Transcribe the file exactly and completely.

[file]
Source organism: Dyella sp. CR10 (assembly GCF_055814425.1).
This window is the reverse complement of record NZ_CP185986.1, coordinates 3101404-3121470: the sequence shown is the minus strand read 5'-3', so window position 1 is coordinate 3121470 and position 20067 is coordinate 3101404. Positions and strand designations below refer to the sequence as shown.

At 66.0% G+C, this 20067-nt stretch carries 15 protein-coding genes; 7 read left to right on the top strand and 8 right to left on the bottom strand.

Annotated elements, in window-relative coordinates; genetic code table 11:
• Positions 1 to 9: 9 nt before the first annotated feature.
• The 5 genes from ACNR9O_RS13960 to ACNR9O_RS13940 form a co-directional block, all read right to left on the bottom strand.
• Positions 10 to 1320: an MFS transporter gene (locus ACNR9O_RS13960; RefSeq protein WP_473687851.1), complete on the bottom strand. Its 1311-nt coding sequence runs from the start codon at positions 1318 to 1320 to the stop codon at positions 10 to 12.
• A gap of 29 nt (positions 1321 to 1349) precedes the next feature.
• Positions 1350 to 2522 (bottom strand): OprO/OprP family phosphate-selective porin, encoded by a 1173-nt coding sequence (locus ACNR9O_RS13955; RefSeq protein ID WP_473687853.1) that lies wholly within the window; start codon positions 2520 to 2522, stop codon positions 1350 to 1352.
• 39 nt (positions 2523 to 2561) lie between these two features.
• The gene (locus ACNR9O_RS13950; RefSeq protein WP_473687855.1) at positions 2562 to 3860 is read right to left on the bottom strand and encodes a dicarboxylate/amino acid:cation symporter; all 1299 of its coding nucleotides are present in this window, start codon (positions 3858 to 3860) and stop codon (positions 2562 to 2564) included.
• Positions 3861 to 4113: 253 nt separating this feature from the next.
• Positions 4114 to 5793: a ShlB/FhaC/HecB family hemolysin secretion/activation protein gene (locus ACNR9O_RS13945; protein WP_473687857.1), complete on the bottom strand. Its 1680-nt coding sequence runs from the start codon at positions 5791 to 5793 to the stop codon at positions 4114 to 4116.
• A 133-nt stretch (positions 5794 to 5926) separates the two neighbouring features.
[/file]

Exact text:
Source organism: Dyella sp. CR10 (assembly GCF_055814425.1).
This window is the reverse complement of record NZ_CP185986.1, coordinates 3101404-3121470: the sequence shown is the minus strand read 5'-3', so window position 1 is coordinate 3121470 and position 20067 is coordinate 3101404. Positions and strand designations below refer to the sequence as shown.

At 66.0% G+C, this 20067-nt stretch carries 15 protein-coding genes; 7 read left to right on the top strand and 8 right to left on the bottom strand.

Annotated elements, in window-relative coordinates; genetic code table 11:
• Positions 1 to 9: 9 nt before the first annotated feature.
• The 5 genes from ACNR9O_RS13960 to ACNR9O_RS13940 form a co-directional block, all read right to left on the bottom strand.
• Positions 10 to 1320: an MFS transporter gene (locus ACNR9O_RS13960; RefSeq protein WP_473687851.1), complete on the bottom strand. Its 1311-nt coding sequence runs from the start codon at positions 1318 to 1320 to the stop codon at positions 10 to 12.
• A gap of 29 nt (positions 1321 to 1349) precedes the next feature.
• Positions 1350 to 2522 (bottom strand): OprO/OprP family phosphate-selective porin, encoded by a 1173-nt coding sequence (locus ACNR9O_RS13955; RefSeq protein ID WP_473687853.1) that lies wholly within the window; start codon positions 2520 to 2522, stop codon positions 1350 to 1352.
• 39 nt (positions 2523 to 2561) lie between these two features.
• The gene (locus ACNR9O_RS13950; RefSeq protein WP_473687855.1) at positions 2562 to 3860 is read right to left on the bottom strand and encodes a dicarboxylate/amino acid:cation symporter; all 1299 of its coding nucleotides are present in this window, start codon (positions 3858 to 3860) and stop codon (positions 2562 to 2564) included.
• Positions 3861 to 4113: 253 nt separating this feature from the next.
• Positions 4114 to 5793: a ShlB/FhaC/HecB family hemolysin secretion/activation protein gene (locus ACNR9O_RS13945; protein WP_473687857.1), complete on the bottom strand. Its 1680-nt coding sequence runs from the start codon at positions 5791 to 5793 to the stop codon at positions 4114 to 4116.
• A 133-nt stretch (positions 5794 to 5926) separates the two neighbouring features.